Wednesday 18 October 2017

Terror shadows Medvedev as 'war' hits capital

A commuter injured in the blast at the Park Kultury metro station in Moscow, Russia, yesterday
A commuter injured in the blast at the Park Kultury metro station in Moscow, Russia, yesterday

Tony Halpin

THE return of terrorism to Moscow has brought horror back to the lives of ordinary Russians and represents a defeat for the Kremlin's strategy of containing an Islamist insurgency inside the confines of the Northern Caucasus.

If claims that a Chechen group was behind the suicide bombings prove true, then it will be a particularly bitter blow. President Dmitry Medvedev lifted a state of emergency in Chechnya last April, convinced that his security services had broken the insurgency that had raged for a decade in the Northern Caucasus republic after the two bloody separatist wars of the 1990s.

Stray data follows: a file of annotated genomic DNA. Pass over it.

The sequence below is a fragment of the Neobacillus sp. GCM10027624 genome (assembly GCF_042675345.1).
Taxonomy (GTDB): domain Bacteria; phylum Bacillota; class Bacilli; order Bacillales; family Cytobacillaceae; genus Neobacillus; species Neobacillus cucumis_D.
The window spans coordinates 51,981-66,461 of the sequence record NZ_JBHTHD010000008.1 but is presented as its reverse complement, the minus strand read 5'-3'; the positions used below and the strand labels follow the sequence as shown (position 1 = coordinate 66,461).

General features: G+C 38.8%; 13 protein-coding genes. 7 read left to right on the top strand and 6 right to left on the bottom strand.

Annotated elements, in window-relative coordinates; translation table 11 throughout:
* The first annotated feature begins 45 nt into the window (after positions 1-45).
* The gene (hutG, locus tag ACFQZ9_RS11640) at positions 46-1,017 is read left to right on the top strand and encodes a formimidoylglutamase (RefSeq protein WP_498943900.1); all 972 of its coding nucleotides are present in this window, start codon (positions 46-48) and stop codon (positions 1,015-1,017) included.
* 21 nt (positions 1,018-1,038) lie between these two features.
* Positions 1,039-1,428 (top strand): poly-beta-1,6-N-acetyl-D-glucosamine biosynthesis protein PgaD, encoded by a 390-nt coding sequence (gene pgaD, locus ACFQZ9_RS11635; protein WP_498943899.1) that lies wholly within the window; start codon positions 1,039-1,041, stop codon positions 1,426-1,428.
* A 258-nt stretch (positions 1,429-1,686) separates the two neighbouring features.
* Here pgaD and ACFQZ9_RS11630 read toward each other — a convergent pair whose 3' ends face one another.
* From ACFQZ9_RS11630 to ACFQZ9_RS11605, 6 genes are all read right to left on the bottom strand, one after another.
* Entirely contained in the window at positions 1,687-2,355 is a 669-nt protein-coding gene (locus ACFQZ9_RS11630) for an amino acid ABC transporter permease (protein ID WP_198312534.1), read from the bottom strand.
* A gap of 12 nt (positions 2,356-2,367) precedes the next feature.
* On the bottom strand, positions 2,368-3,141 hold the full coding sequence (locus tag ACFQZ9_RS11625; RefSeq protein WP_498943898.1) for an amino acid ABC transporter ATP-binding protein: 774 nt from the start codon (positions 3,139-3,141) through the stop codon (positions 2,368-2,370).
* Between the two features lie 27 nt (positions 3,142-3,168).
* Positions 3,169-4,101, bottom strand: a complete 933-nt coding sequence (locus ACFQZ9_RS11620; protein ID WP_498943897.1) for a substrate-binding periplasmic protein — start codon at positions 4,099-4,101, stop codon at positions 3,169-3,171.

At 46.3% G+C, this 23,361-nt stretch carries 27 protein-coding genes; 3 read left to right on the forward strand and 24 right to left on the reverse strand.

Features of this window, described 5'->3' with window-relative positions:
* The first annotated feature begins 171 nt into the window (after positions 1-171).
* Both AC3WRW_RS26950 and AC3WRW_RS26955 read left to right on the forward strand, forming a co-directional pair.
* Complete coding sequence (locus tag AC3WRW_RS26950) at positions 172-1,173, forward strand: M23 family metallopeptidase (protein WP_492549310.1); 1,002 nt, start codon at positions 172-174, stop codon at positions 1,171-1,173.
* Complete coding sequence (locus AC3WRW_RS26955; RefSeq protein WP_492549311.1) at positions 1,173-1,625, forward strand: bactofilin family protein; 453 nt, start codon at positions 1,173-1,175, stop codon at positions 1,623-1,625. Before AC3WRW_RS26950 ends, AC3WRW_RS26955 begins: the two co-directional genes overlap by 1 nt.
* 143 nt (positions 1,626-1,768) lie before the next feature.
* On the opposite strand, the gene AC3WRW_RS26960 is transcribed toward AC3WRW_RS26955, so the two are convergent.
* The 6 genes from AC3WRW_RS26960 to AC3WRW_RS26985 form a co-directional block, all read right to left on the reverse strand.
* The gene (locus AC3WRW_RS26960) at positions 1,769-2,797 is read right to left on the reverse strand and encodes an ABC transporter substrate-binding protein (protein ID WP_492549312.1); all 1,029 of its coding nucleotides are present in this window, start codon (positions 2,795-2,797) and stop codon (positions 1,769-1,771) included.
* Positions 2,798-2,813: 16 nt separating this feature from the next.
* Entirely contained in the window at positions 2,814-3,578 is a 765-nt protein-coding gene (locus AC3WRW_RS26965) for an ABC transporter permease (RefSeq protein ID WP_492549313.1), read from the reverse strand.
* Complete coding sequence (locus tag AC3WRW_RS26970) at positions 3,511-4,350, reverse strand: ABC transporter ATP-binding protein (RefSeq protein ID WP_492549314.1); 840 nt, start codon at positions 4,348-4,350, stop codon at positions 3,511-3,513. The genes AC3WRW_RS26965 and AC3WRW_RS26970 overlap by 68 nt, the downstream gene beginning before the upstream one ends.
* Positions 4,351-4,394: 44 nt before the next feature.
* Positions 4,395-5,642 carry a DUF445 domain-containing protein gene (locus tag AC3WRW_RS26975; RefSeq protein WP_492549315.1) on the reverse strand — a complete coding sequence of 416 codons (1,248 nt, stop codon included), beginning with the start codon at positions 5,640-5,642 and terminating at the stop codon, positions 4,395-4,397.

Mr Medvedev's new representative to the region had been so confident about its prospects that on Friday he presented the president with a €11.1bn plan to turn the region into a centre for tourism.

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